Saturday, August 27, 2016

Shred #2, with a recipe for Nut and Seed Brittle

I am now on day 6 of a 10 day shred.  I first did a shred at the beginning of summer; it seems appropriate to be doing another shred in these ending days of summer.  The first shred launched me into some healthy habits, along with some weight loss.  But as the summer has progressed, I've gotten a bit sloppy.  I thought another shred would help me recalibrate--plus some friends from the gym were interested.

What is a shred?  Simply put, the original shred, an elimination diet of sorts, went this way:  No gluten, no dairy, no alcohol.  Lots of veggies, fruits, and lean protein, plus nuts and seeds.  One or two protein shakes a day.  Start the day with a detox tonic:  1 tsp. of apple cider vinegar, 2 T. lemon juice, 4 T. cranberry juice.  Only one caffeine drink a day.  This time, we're eliminating all grains.

I haven't been doing the morning tonic, and I've allowed myself a bit more caffeine, although most days are only one caffeine drink days.  I never brought milk back into my diet after the first shred, although cheese quickly found its way back.  I've been successful with 5 days of no alcohol, and yesterday was not as difficult as I thought it might be.

We've been trying to quit eating after 7 p.m., and I'm not doing a great job.  I'm getting home and wanting a treat--why must the end of every day include a treat?  This week, I'll experiment with having my treat be a mug of hot tea.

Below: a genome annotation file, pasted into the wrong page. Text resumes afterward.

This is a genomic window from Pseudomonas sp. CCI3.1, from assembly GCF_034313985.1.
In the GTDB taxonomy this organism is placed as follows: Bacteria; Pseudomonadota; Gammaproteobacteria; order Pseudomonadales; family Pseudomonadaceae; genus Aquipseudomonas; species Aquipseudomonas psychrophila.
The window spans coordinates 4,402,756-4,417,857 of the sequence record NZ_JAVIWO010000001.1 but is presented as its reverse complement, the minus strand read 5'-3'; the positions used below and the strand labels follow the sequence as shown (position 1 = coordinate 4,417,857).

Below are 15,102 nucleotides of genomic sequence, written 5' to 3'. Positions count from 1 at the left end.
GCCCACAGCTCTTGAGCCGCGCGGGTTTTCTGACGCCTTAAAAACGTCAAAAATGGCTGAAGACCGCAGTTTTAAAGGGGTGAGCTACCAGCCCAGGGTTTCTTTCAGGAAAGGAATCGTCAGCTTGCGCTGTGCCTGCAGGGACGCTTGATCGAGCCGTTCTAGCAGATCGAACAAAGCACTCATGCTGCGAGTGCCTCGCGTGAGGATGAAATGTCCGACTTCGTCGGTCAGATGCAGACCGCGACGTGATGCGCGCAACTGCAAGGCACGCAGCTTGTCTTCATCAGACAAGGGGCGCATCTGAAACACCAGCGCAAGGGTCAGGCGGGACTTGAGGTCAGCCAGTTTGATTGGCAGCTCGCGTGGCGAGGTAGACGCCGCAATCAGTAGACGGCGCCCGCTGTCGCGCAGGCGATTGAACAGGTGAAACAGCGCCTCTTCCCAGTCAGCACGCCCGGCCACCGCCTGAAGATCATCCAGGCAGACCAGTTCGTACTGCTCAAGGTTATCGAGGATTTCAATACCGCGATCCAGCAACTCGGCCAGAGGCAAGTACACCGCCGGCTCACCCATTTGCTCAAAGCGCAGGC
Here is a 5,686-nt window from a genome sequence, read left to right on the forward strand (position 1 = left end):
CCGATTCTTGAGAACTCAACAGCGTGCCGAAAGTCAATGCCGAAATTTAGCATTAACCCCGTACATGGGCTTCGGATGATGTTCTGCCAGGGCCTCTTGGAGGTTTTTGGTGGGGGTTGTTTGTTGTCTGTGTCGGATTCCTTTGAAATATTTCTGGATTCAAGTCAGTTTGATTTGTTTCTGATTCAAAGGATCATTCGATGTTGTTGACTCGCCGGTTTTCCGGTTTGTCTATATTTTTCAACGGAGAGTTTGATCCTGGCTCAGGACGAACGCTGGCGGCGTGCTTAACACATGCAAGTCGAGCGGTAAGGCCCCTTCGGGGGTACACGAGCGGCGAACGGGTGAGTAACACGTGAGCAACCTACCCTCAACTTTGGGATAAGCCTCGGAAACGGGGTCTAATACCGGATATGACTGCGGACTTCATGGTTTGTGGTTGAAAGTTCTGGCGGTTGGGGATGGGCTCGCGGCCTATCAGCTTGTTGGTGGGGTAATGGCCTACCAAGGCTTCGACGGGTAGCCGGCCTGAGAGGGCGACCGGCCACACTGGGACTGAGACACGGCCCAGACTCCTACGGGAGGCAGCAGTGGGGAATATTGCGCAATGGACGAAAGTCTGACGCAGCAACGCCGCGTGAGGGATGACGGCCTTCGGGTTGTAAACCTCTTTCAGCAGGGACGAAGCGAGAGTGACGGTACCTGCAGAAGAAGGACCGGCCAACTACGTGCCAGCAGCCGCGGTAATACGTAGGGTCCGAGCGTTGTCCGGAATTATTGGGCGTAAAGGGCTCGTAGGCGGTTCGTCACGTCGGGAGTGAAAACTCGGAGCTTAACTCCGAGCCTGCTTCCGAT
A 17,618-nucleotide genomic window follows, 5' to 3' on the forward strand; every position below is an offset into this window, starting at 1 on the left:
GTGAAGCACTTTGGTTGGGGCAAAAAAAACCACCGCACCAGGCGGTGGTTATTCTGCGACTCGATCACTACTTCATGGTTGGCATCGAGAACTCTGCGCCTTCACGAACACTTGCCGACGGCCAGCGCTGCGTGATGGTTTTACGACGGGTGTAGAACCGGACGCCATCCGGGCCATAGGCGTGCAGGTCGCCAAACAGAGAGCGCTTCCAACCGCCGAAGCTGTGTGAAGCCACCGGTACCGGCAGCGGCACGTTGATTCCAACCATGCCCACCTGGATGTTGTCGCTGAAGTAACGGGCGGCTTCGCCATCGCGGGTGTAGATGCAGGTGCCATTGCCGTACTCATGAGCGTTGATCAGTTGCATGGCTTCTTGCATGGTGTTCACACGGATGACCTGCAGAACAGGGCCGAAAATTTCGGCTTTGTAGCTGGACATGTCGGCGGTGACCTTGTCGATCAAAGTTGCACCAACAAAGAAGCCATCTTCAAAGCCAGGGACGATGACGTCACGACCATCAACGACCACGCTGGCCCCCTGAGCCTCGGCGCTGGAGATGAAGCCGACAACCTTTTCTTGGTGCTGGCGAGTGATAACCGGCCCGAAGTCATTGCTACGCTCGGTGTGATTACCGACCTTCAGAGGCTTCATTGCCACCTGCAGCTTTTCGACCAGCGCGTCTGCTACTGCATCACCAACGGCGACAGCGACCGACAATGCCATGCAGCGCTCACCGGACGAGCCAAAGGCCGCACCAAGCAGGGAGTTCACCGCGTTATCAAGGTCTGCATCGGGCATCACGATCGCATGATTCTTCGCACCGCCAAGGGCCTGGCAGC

Often my treat at the end of the day is a glass--or 2 or 3--of wine, along with a hunk of cheese, from which I carve slice after slice to eat.  One benefit of a shred is that it illuminates where I still have work to do--and some solutions I might try.

Just before my shred, I checked out this book from the library:  Bowl: Vegetarian Recipes for Ramen, Pho, Bibimbap, Dumplings, and Other One-Dish Meals.  It is not a grain-free cookbook, and frankly, many of the recipes, at least at first glance, looked like more trouble than they would be worth, in terms of time.

But I made a recipe for seed brittle last night which might make me give the book another chance.  Here's my variation--and if you're interested, the whole batch has 1400 calories, along with 100 grams of fat, 17.4 grams of fiber, 54.9 grams of protein, and substantial amounts of iron, magnesium, and B6.  It's easy and tasty--perhaps too tasty . . .

Keep in mind that you can vary the nuts and seeds.  The original recipe called for sesame seeds and cumin seeds, which I couldn't easily find.  Spices could be varied too, if you want a more savory blend.

Nut and Seed Brittle

1 C. pumpkin seeds
3/4 C. sunflower seeds
1/4 C. pecans
1/4 C. flax seeds
2 egg whites
4 tsp. maple syrup
2 T. sugar
2 T. salt
1 T. pepper
1 T. cinnamon

Heat the oven to 320.  Whip the egg whites until frothy, and then add the spices, the maple syrup, and the sugar.  Stir in the seeds and nuts--then take them back out with a slotted spoon and place on a greased baking sheet.  Bake for 25-30 minutes until golden brown.

The original recipe called for stirring part way through--to prevent sticking?  I did stir, but I wondered if it was necessary.

The brittle tasted great by itself, but I'm planning to try it with salads and other melanges that might need a zing.

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